“During those days, people sought shelter within the library… Some of those unfortunate suffered when part of the building collapsed. A few of them were instantly killed while others wallowed way trapped under the rocks, and drowned as the floodwaters came in.”

Some of the ghosts that haunt San Antonio, and particularly this area are those of these unfortunate. People coming on sewer grates and hearing voices and lamentations.

Now, let’s take a side route. We need, to understand how this place transformed from a library to an art museum, talk about a San Antonio Lawyer named Harry Hertzberg. In the midst of post World War II euphoria, the country was in an economic upswell. Folks were coming out other depression and the Capitalist view of investing your money not only for your own grandeur but that of the nation was becoming the US’ religious proclamation. Harry, one of San Antonio’s most lucrative lawyers had amassed the largest collection of circus-related memorabilia in the nation. The collection was collectively known as the Hertzberg Circus Collection.
In 1968, Harry went and donated the spoils of his Ringling Brothers to the Green estate and they, in turn, decided to unseat the library – move it to a new building at South St. Mary’s Street – and use the art-deco building as a museum. The Hertzberg Circus Museum, which included the Tom Thumb collection, stayed in the building at the corner of Presa and Market streets. until it was closed in 2001.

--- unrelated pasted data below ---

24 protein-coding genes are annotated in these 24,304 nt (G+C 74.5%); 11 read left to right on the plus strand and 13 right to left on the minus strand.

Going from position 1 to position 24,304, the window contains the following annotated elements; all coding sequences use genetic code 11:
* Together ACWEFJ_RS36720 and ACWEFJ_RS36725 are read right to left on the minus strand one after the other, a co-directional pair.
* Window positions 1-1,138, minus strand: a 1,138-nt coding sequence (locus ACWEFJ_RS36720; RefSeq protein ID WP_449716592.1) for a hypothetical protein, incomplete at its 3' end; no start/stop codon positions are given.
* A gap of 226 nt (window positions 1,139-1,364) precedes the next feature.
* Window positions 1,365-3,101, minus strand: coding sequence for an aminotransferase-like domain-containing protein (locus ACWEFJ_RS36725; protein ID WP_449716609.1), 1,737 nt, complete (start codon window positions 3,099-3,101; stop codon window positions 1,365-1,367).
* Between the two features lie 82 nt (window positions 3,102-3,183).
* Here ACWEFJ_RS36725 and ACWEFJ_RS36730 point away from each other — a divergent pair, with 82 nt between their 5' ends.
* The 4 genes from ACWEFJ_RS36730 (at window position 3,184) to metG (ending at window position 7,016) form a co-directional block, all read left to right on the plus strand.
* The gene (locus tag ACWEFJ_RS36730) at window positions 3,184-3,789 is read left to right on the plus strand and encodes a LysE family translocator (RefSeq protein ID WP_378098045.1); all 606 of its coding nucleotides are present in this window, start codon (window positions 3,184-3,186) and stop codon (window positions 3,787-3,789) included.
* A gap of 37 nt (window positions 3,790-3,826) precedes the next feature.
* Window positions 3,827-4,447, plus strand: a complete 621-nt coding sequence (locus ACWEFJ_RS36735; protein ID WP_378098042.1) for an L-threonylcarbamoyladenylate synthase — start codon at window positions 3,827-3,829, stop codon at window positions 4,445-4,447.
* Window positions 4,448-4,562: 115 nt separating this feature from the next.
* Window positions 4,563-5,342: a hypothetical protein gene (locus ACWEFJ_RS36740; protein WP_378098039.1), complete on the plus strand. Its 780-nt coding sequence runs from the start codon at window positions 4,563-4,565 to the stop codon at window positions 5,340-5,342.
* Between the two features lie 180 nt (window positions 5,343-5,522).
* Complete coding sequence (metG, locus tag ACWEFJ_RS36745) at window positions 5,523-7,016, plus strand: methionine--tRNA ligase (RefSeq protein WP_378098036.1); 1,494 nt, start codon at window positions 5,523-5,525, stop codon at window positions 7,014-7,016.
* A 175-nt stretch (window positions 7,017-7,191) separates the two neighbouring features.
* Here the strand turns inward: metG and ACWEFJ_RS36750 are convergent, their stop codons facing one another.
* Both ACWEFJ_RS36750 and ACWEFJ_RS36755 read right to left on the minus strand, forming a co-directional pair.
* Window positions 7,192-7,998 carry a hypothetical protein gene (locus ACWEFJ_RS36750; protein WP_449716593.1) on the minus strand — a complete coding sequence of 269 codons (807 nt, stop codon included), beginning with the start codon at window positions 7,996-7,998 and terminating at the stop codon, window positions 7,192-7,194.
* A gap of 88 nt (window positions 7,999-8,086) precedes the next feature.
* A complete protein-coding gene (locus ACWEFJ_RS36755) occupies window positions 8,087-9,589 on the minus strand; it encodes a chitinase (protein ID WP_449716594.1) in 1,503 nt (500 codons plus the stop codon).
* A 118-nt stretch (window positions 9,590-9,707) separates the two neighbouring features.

The building was shut down and partly closed for over 16 years. It felt to the destructive powers of time, weather and disrepair during that period. It became a shambling edifice, the sort of spot Hollywood would shot in if they wanted to make a low budget horror movie.
Then, Ex-Texas. Gov. Dolph Briscoe (served in office 1972-78) and his wife, Janet Slaughter – one of the state’s largest landholder and most generous philanthropist – started conceptual meetings with various head officials for what he deemed:
“A repository of our artistic roots.”

Former Texas. Gov. Dolph Briscoe. Courtesy photo.

With a donation, straight out of his pocket, of $4 million, the idea started to flourish. The idea grew from Briscoe’s obsession with transporting an impressive art collection from Kerrville to San Antonio. Kerrville is the place where the original The Museum of Western Art is at.

The Briscoe Western Art Museum's main entrance off of West Market. Photo by Iris Dimmick.

“The art museum is part of this renaissance of the historic urban core and the conversation about culture in San Antonio. We’re not a history museum, we’re an art museum … history clearly plays a role in what we do, we want the viewer to interpret the exhibits on their own.”